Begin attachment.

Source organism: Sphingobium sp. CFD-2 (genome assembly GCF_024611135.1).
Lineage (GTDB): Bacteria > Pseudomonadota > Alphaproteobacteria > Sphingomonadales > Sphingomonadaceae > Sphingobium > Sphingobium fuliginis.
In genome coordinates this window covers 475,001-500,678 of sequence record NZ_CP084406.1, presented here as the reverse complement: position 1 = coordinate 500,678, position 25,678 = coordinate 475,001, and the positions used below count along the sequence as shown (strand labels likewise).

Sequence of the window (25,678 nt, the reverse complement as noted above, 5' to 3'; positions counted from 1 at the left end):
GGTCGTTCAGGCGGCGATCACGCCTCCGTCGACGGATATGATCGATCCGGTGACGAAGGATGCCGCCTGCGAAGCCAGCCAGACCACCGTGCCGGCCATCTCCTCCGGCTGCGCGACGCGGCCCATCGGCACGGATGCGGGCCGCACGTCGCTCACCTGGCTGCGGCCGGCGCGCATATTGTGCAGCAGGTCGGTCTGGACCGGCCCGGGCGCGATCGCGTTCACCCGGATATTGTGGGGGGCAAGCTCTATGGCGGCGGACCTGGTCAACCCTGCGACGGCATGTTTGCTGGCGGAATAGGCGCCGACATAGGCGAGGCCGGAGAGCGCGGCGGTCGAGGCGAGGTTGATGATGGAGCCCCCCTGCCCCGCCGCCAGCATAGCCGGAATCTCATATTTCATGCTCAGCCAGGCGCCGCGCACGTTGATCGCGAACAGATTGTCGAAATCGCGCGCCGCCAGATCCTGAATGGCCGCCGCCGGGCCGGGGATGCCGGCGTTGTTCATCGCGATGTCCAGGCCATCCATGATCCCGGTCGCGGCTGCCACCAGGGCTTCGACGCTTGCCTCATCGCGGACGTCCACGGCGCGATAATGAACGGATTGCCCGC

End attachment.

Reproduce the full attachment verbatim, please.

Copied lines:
Source organism: Sphingobium sp. CFD-2 (genome assembly GCF_024611135.1).
Lineage (GTDB): Bacteria > Pseudomonadota > Alphaproteobacteria > Sphingomonadales > Sphingomonadaceae > Sphingobium > Sphingobium fuliginis.
In genome coordinates this window covers 475,001-500,678 of sequence record NZ_CP084406.1, presented here as the reverse complement: position 1 = coordinate 500,678, position 25,678 = coordinate 475,001, and the positions used below count along the sequence as shown (strand labels likewise).

Sequence of the window (25,678 nt, the reverse complement as noted above, 5' to 3'; positions counted from 1 at the left end):
GGTCGTTCAGGCGGCGATCACGCCTCCGTCGACGGATATGATCGATCCGGTGACGAAGGATGCCGCCTGCGAAGCCAGCCAGACCACCGTGCCGGCCATCTCCTCCGGCTGCGCGACGCGGCCCATCGGCACGGATGCGGGCCGCACGTCGCTCACCTGGCTGCGGCCGGCGCGCATATTGTGCAGCAGGTCGGTCTGGACCGGCCCGGGCGCGATCGCGTTCACCCGGATATTGTGGGGGGCAAGCTCTATGGCGGCGGACCTGGTCAACCCTGCGACGGCATGTTTGCTGGCGGAATAGGCGCCGACATAGGCGAGGCCGGAGAGCGCGGCGGTCGAGGCGAGGTTGATGATGGAGCCCCCCTGCCCCGCCGCCAGCATAGCCGGAATCTCATATTTCATGCTCAGCCAGGCGCCGCGCACGTTGATCGCGAACAGATTGTCGAAATCGCGCGCCGCCAGATCCTGAATGGCCGCCGCCGGGCCGGGGATGCCGGCGTTGTTCATCGCGATGTCCAGGCCATCCATGATCCCGGTCGCGGCTGCCACCAGGGCTTCGACGCTTGCCTCATCGCGGACGTCCACGGCGCGATAATGAACGGATTGCCCGC